Buying or leasing a car and your credit score

Ask NJMoneyHelp

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Q. Does buying or leasing a car have equal effect on your credit report? I need a new car but I’m also casually house shopping. Thinking the need for a car will increase well before I purchase a home I was wondering if there’s any advantage to either strategy in this scenario.
— Shopper

A. It’s smart to think about the impact your decisions will have on your credit score.

When it comes to purchasing a home, every credit score point is important and can help save you money by allowing you to secure the best available mortgage rate, said Claudia Mott, a certified financial planner with Epona Financial Solutions in Basking Ridge.

She said whether you choose to lease a new car or take out a loan to finance it, the result on your credit score will be about the same.

“Both are considered to be installment loans and will require a `hard’ inquiry into your credit report,” Mott said. “A leased vehicle may only require one inquiry from the leasing company, while a financed purchase could involve queries from multiple potential lenders.”

Mott said hard inquiries generally take place when you apply for a loan, credit card, mortgage or rent an apartment.

When the lender checks your report, the result may be a drop in your credit score of a few points, Mott said. The inquiry will typically remain on your credit report for a little as 12 months but no more than two years.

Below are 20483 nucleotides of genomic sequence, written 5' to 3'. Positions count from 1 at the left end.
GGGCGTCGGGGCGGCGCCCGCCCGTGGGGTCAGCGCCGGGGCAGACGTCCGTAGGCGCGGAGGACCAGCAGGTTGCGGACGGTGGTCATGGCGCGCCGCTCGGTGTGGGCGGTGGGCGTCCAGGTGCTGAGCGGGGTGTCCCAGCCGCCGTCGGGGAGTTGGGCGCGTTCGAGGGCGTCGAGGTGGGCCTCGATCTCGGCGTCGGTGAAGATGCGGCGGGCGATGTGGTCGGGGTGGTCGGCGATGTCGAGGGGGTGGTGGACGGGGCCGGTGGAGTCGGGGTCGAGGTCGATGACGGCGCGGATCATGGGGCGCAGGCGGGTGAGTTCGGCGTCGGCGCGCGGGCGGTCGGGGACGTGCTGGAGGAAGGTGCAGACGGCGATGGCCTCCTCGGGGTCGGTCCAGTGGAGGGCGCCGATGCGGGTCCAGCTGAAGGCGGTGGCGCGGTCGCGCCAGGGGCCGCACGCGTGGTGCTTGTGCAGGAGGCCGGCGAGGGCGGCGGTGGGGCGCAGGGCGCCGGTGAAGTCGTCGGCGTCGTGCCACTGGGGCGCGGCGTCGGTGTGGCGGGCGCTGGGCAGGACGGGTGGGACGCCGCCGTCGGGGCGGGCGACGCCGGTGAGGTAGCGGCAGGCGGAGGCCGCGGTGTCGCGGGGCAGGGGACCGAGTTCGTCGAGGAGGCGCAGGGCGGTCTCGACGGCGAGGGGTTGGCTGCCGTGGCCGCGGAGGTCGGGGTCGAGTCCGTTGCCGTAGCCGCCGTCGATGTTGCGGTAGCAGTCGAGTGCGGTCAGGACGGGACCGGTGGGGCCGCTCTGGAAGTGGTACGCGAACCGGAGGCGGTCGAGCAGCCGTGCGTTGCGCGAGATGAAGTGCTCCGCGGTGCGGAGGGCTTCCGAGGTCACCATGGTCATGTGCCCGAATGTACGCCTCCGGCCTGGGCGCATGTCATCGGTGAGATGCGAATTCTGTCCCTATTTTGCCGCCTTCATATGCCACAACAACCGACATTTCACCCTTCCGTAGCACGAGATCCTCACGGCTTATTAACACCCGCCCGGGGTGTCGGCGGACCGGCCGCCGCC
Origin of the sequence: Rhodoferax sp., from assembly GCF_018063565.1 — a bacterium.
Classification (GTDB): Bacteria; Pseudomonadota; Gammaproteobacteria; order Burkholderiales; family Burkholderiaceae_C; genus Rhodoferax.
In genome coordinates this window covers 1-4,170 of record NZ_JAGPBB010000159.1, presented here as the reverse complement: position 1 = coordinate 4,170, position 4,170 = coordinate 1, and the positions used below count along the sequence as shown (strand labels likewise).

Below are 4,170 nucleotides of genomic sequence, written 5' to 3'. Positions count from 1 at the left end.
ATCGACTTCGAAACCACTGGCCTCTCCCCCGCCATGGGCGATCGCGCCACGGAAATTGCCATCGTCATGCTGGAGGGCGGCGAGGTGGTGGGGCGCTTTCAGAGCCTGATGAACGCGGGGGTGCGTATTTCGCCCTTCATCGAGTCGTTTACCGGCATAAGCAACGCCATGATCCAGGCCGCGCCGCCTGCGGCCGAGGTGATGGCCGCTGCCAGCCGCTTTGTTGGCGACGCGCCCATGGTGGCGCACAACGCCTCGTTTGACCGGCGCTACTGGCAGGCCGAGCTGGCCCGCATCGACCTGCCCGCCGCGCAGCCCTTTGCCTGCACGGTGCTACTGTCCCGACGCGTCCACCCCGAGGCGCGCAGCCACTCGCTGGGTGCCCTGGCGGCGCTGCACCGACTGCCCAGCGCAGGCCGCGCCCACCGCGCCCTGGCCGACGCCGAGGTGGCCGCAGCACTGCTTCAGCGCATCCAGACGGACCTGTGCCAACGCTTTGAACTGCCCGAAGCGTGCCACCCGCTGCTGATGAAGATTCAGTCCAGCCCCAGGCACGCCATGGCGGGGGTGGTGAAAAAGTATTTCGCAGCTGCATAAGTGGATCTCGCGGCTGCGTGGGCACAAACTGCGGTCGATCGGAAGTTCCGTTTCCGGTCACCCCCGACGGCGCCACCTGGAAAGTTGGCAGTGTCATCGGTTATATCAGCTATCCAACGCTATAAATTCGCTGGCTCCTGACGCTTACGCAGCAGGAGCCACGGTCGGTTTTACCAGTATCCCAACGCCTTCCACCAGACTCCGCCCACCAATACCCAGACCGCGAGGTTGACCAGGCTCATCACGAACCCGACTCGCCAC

By comparison, a soft inquiry doesn’t have a direct effect on a credit score, Mott said. When an employer does a background check or you are pre-approved for a credit card, a soft inquiry takes place.

Bear in mind that your credit score could be impacted by the addition of the new debt to what already exists on your report.

“If your credit utilization ratio or (CUR), which comprises 30 percent of a credit rating and compares the balances on revolving debt to the credit limit on the card reaches too high a level, your score could suffer,” she said.

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NJMoneyHelp.com presents certain general financial planning principles and advice, but should never be viewed as a substitute for obtaining advice from a personal professional advisor who understands your unique individual circumstances.